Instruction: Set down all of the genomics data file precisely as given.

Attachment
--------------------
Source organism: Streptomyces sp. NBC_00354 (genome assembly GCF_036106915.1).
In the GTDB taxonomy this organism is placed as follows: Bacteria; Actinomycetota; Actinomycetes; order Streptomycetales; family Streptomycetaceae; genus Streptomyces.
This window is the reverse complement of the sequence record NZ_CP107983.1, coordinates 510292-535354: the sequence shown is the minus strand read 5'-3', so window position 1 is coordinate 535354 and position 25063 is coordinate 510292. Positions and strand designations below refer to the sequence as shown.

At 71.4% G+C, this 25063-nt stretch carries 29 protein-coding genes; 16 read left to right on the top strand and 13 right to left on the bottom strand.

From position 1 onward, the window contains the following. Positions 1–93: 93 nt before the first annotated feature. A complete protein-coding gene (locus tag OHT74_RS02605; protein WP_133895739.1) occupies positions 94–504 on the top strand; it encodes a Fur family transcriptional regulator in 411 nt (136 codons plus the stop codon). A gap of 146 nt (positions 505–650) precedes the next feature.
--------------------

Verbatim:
Source organism: Streptomyces sp. NBC_00354 (genome assembly GCF_036106915.1).
In the GTDB taxonomy this organism is placed as follows: Bacteria; Actinomycetota; Actinomycetes; order Streptomycetales; family Streptomycetaceae; genus Streptomyces.
This window is the reverse complement of the sequence record NZ_CP107983.1, coordinates 510292-535354: the sequence shown is the minus strand read 5'-3', so window position 1 is coordinate 535354 and position 25063 is coordinate 510292. Positions and strand designations below refer to the sequence as shown.

At 71.4% G+C, this 25063-nt stretch carries 29 protein-coding genes; 16 read left to right on the top strand and 13 right to left on the bottom strand.

From position 1 onward, the window contains the following. Positions 1–93: 93 nt before the first annotated feature. A complete protein-coding gene (locus tag OHT74_RS02605; protein WP_133895739.1) occupies positions 94–504 on the top strand; it encodes a Fur family transcriptional regulator in 411 nt (136 codons plus the stop codon). A gap of 146 nt (positions 505–650) precedes the next feature.